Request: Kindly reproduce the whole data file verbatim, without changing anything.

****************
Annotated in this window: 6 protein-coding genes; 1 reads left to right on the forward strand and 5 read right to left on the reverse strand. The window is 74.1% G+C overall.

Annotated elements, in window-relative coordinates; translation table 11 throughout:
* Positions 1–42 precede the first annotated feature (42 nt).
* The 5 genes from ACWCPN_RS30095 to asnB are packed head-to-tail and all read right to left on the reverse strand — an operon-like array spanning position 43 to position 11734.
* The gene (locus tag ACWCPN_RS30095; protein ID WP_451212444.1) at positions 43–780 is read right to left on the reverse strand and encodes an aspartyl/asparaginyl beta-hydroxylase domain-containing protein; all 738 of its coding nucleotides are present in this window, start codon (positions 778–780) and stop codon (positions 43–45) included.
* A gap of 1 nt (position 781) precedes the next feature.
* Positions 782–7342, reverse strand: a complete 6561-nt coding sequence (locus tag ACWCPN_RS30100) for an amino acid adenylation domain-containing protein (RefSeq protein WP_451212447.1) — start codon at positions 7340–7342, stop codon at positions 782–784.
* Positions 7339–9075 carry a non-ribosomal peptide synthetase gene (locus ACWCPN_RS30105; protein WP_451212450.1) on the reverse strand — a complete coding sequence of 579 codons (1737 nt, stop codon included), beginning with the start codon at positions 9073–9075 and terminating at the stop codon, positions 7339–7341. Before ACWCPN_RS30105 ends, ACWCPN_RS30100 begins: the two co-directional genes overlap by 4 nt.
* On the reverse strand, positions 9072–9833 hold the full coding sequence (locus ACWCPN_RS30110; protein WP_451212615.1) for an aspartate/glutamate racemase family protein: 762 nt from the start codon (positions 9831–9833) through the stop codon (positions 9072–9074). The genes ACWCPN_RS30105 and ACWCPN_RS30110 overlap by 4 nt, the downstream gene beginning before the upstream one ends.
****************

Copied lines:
Annotated in this window: 6 protein-coding genes; 1 reads left to right on the forward strand and 5 read right to left on the reverse strand. The window is 74.1% G+C overall.

Annotated elements, in window-relative coordinates; translation table 11 throughout:
* Positions 1–42 precede the first annotated feature (42 nt).
* The 5 genes from ACWCPN_RS30095 to asnB are packed head-to-tail and all read right to left on the reverse strand — an operon-like array spanning position 43 to position 11734.
* The gene (locus tag ACWCPN_RS30095; protein ID WP_451212444.1) at positions 43–780 is read right to left on the reverse strand and encodes an aspartyl/asparaginyl beta-hydroxylase domain-containing protein; all 738 of its coding nucleotides are present in this window, start codon (positions 778–780) and stop codon (positions 43–45) included.
* A gap of 1 nt (position 781) precedes the next feature.
* Positions 782–7342, reverse strand: a complete 6561-nt coding sequence (locus tag ACWCPN_RS30100) for an amino acid adenylation domain-containing protein (RefSeq protein WP_451212447.1) — start codon at positions 7340–7342, stop codon at positions 782–784.
* Positions 7339–9075 carry a non-ribosomal peptide synthetase gene (locus ACWCPN_RS30105; protein WP_451212450.1) on the reverse strand — a complete coding sequence of 579 codons (1737 nt, stop codon included), beginning with the start codon at positions 9073–9075 and terminating at the stop codon, positions 7339–7341. Before ACWCPN_RS30105 ends, ACWCPN_RS30100 begins: the two co-directional genes overlap by 4 nt.
* On the reverse strand, positions 9072–9833 hold the full coding sequence (locus ACWCPN_RS30110; protein WP_451212615.1) for an aspartate/glutamate racemase family protein: 762 nt from the start codon (positions 9831–9833) through the stop codon (positions 9072–9074). The genes ACWCPN_RS30105 and ACWCPN_RS30110 overlap by 4 nt, the downstream gene beginning before the upstream one ends.